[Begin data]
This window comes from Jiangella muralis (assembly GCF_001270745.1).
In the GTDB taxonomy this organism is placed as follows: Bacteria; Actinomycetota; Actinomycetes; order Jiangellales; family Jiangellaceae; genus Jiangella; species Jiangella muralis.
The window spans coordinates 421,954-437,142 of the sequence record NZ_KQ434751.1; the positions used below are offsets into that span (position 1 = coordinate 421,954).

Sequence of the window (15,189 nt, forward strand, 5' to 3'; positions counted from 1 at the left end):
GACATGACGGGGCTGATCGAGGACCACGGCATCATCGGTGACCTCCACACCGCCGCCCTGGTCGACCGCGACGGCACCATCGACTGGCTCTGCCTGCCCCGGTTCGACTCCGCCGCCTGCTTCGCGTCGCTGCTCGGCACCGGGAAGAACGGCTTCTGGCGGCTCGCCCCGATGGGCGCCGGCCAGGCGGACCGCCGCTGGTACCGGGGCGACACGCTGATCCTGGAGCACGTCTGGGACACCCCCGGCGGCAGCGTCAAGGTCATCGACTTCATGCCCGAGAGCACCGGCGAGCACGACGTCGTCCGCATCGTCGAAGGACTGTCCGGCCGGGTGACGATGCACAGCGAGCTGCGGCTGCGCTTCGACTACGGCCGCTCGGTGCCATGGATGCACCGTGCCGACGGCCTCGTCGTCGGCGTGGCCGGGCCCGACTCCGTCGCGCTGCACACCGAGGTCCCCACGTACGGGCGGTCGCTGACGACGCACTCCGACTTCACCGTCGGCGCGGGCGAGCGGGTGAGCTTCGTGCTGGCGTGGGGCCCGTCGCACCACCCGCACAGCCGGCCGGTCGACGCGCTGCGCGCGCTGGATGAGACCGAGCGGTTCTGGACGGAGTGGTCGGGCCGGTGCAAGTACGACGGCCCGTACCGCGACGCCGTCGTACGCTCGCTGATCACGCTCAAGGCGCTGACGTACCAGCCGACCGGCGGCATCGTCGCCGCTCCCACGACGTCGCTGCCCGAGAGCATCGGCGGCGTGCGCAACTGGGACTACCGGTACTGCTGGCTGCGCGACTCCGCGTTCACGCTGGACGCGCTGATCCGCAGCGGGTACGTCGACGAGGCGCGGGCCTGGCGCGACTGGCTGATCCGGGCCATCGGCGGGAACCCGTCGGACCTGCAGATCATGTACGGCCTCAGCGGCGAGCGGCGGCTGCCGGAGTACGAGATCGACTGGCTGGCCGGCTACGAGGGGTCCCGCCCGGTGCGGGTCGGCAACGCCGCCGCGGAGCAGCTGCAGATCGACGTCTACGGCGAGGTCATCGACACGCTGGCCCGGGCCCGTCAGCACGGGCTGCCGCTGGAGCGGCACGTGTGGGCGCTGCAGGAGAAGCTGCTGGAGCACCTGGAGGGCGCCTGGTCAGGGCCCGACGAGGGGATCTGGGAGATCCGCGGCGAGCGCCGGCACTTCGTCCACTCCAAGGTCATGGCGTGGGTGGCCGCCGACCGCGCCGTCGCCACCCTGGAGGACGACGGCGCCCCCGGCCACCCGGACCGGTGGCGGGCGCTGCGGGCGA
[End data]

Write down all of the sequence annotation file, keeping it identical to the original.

This window comes from Jiangella muralis (assembly GCF_001270745.1).
In the GTDB taxonomy this organism is placed as follows: Bacteria; Actinomycetota; Actinomycetes; order Jiangellales; family Jiangellaceae; genus Jiangella; species Jiangella muralis.
The window spans coordinates 421,954-437,142 of the sequence record NZ_KQ434751.1; the positions used below are offsets into that span (position 1 = coordinate 421,954).

Sequence of the window (15,189 nt, forward strand, 5' to 3'; positions counted from 1 at the left end):
GACATGACGGGGCTGATCGAGGACCACGGCATCATCGGTGACCTCCACACCGCCGCCCTGGTCGACCGCGACGGCACCATCGACTGGCTCTGCCTGCCCCGGTTCGACTCCGCCGCCTGCTTCGCGTCGCTGCTCGGCACCGGGAAGAACGGCTTCTGGCGGCTCGCCCCGATGGGCGCCGGCCAGGCGGACCGCCGCTGGTACCGGGGCGACACGCTGATCCTGGAGCACGTCTGGGACACCCCCGGCGGCAGCGTCAAGGTCATCGACTTCATGCCCGAGAGCACCGGCGAGCACGACGTCGTCCGCATCGTCGAAGGACTGTCCGGCCGGGTGACGATGCACAGCGAGCTGCGGCTGCGCTTCGACTACGGCCGCTCGGTGCCATGGATGCACCGTGCCGACGGCCTCGTCGTCGGCGTGGCCGGGCCCGACTCCGTCGCGCTGCACACCGAGGTCCCCACGTACGGGCGGTCGCTGACGACGCACTCCGACTTCACCGTCGGCGCGGGCGAGCGGGTGAGCTTCGTGCTGGCGTGGGGCCCGTCGCACCACCCGCACAGCCGGCCGGTCGACGCGCTGCGCGCGCTGGATGAGACCGAGCGGTTCTGGACGGAGTGGTCGGGCCGGTGCAAGTACGACGGCCCGTACCGCGACGCCGTCGTACGCTCGCTGATCACGCTCAAGGCGCTGACGTACCAGCCGACCGGCGGCATCGTCGCCGCTCCCACGACGTCGCTGCCCGAGAGCATCGGCGGCGTGCGCAACTGGGACTACCGGTACTGCTGGCTGCGCGACTCCGCGTTCACGCTGGACGCGCTGATCCGCAGCGGGTACGTCGACGAGGCGCGGGCCTGGCGCGACTGGCTGATCCGGGCCATCGGCGGGAACCCGTCGGACCTGCAGATCATGTACGGCCTCAGCGGCGAGCGGCGGCTGCCGGAGTACGAGATCGACTGGCTGGCCGGCTACGAGGGGTCCCGCCCGGTGCGGGTCGGCAACGCCGCCGCGGAGCAGCTGCAGATCGACGTCTACGGCGAGGTCATCGACACGCTGGCCCGGGCCCGTCAGCACGGGCTGCCGCTGGAGCGGCACGTGTGGGCGCTGCAGGAGAAGCTGCTGGAGCACCTGGAGGGCGCCTGGTCAGGGCCCGACGAGGGGATCTGGGAGATCCGCGGCGAGCGCCGGCACTTCGTCCACTCCAAGGTCATGGCGTGGGTGGCCGCCGACCGCGCCGTCGCCACCCTGGAGGACGACGGCGCCCCCGGCCACCCGGACCGGTGGCGGGCGCTGCGGGCGA